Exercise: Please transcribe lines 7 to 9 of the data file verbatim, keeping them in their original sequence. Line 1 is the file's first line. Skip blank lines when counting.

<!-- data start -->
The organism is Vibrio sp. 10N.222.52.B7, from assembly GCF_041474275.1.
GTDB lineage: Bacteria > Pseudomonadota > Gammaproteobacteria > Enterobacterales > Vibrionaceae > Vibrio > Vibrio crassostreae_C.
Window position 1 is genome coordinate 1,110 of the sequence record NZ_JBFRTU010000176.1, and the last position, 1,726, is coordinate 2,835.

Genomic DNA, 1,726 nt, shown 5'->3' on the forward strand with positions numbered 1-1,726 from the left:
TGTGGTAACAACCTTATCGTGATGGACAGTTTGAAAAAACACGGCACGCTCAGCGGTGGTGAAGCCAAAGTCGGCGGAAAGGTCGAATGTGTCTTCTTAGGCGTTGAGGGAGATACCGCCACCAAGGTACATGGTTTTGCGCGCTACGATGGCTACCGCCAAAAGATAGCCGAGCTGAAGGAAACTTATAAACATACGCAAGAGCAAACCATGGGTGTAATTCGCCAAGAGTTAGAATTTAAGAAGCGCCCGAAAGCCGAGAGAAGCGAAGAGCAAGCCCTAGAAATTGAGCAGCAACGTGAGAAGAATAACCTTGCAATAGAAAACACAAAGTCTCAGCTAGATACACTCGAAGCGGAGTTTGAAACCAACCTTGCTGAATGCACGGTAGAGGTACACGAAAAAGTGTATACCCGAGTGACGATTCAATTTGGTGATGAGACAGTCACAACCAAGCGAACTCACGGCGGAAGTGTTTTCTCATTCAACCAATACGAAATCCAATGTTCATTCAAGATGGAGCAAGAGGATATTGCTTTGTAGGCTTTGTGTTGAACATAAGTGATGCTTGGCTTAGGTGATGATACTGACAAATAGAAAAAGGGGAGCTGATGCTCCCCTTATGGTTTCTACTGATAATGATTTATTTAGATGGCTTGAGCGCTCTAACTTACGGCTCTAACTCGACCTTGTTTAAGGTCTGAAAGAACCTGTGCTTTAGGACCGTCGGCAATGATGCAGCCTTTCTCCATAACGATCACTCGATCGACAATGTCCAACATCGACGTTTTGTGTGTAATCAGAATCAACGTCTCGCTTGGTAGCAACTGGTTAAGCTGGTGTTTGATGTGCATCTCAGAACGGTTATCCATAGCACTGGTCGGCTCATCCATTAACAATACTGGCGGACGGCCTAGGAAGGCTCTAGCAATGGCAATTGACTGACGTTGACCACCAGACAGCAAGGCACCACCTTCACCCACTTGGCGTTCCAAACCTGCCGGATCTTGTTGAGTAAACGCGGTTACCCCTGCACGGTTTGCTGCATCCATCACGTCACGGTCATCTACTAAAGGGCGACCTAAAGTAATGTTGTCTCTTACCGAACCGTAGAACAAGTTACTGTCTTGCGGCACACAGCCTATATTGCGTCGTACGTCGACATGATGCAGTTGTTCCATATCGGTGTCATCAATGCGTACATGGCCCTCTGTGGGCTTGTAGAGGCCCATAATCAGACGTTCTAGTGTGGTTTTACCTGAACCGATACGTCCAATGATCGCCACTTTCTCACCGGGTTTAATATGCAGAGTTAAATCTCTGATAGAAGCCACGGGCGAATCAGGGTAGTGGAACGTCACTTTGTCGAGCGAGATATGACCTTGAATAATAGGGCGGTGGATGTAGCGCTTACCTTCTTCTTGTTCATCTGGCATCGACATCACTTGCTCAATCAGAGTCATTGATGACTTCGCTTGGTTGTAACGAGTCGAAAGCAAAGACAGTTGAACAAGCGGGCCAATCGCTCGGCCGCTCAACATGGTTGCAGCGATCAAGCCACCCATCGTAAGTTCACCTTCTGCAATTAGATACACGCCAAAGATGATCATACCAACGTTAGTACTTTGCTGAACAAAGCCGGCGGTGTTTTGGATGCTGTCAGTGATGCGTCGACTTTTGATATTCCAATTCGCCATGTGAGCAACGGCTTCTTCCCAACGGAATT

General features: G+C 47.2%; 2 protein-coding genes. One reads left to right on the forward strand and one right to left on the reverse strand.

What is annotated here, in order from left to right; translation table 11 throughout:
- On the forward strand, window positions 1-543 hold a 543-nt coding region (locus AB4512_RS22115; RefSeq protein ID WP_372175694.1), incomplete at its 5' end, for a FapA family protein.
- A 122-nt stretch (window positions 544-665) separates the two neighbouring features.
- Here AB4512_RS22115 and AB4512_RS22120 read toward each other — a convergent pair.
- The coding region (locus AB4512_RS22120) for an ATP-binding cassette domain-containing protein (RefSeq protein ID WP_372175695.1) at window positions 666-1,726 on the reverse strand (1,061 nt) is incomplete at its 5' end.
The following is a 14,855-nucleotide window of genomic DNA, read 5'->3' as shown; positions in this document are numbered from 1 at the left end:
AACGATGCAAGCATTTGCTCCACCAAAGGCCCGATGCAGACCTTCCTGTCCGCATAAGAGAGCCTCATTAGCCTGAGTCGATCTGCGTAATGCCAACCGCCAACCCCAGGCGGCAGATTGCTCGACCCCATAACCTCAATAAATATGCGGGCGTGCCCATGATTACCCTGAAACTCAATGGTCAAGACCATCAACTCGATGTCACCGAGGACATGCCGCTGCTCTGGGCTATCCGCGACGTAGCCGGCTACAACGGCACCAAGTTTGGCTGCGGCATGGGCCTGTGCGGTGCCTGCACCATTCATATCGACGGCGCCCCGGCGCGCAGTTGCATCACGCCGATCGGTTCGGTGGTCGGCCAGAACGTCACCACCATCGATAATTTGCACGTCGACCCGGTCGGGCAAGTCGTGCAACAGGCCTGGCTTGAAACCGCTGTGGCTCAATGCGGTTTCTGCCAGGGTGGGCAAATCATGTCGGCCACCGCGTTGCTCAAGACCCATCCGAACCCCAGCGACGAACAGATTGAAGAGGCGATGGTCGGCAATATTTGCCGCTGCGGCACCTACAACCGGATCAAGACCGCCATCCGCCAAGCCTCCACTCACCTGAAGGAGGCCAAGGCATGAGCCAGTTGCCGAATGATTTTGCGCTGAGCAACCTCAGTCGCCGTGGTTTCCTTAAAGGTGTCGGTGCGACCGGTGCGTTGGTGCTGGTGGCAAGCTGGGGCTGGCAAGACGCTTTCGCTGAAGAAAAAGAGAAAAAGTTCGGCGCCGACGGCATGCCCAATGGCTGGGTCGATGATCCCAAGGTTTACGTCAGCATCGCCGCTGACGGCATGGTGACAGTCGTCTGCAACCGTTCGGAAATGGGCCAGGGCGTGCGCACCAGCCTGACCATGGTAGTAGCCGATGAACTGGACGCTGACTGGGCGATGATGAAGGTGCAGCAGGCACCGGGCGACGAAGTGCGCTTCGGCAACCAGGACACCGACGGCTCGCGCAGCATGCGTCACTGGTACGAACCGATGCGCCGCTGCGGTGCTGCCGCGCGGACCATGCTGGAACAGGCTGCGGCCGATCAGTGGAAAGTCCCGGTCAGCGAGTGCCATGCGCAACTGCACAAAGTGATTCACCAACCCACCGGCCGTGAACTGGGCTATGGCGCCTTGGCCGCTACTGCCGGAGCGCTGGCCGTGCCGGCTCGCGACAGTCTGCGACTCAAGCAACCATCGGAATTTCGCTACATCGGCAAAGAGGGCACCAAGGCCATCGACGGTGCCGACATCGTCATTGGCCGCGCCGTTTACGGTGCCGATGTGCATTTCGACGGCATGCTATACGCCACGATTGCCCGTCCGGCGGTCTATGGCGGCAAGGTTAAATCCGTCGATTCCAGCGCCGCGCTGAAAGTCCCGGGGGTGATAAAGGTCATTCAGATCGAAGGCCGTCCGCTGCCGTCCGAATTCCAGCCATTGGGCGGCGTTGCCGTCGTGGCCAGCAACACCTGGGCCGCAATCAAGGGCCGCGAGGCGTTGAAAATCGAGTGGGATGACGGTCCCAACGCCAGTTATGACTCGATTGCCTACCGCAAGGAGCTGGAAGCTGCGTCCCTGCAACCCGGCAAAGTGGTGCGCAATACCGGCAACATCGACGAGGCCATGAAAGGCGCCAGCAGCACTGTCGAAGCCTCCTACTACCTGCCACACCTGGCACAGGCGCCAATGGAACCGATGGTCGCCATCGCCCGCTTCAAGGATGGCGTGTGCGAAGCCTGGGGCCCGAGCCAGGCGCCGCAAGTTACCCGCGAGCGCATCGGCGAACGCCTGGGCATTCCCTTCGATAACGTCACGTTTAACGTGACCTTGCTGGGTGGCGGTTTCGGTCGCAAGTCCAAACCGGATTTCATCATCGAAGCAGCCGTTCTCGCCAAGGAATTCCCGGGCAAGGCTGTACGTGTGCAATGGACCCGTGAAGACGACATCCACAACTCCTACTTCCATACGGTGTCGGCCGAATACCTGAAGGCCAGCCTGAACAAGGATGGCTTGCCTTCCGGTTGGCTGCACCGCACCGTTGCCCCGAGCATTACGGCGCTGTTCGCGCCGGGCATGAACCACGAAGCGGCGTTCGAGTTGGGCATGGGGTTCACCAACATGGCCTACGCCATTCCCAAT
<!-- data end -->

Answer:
What is annotated here, in order from left to right; translation table 11 throughout:
- On the forward strand, window positions 1-543 hold a 543-nt coding region (locus AB4512_RS22115; RefSeq protein ID WP_372175694.1), incomplete at its 5' end, for a FapA family protein.
- A 122-nt stretch (window positions 544-665) separates the two neighbouring features.